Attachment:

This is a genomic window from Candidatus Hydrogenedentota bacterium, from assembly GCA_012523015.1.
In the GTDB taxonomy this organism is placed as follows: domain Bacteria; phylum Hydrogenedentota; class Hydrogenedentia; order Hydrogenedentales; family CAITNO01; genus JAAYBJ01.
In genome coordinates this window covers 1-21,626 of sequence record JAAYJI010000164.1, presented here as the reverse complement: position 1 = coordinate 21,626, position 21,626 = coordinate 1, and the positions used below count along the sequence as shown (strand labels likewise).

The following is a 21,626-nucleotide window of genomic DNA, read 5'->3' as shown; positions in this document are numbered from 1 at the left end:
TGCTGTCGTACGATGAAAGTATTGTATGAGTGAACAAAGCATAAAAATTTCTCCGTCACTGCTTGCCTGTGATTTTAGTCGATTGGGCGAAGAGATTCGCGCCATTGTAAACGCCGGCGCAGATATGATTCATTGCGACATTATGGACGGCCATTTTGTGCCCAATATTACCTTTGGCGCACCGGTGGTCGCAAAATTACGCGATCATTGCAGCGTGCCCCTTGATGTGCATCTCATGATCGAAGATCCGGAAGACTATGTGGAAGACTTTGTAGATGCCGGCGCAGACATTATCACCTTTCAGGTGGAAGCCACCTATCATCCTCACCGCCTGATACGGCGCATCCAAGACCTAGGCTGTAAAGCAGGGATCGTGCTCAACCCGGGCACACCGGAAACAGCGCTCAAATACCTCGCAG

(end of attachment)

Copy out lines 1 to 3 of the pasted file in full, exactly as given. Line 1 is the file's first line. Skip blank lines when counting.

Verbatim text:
This is a genomic window from Candidatus Hydrogenedentota bacterium, from assembly GCA_012523015.1.
In the GTDB taxonomy this organism is placed as follows: domain Bacteria; phylum Hydrogenedentota; class Hydrogenedentia; order Hydrogenedentales; family CAITNO01; genus JAAYBJ01.
In genome coordinates this window covers 1-21,626 of sequence record JAAYJI010000164.1, presented here as the reverse complement: position 1 = coordinate 21,626, position 21,626 = coordinate 1, and the positions used below count along the sequence as shown (strand labels likewise).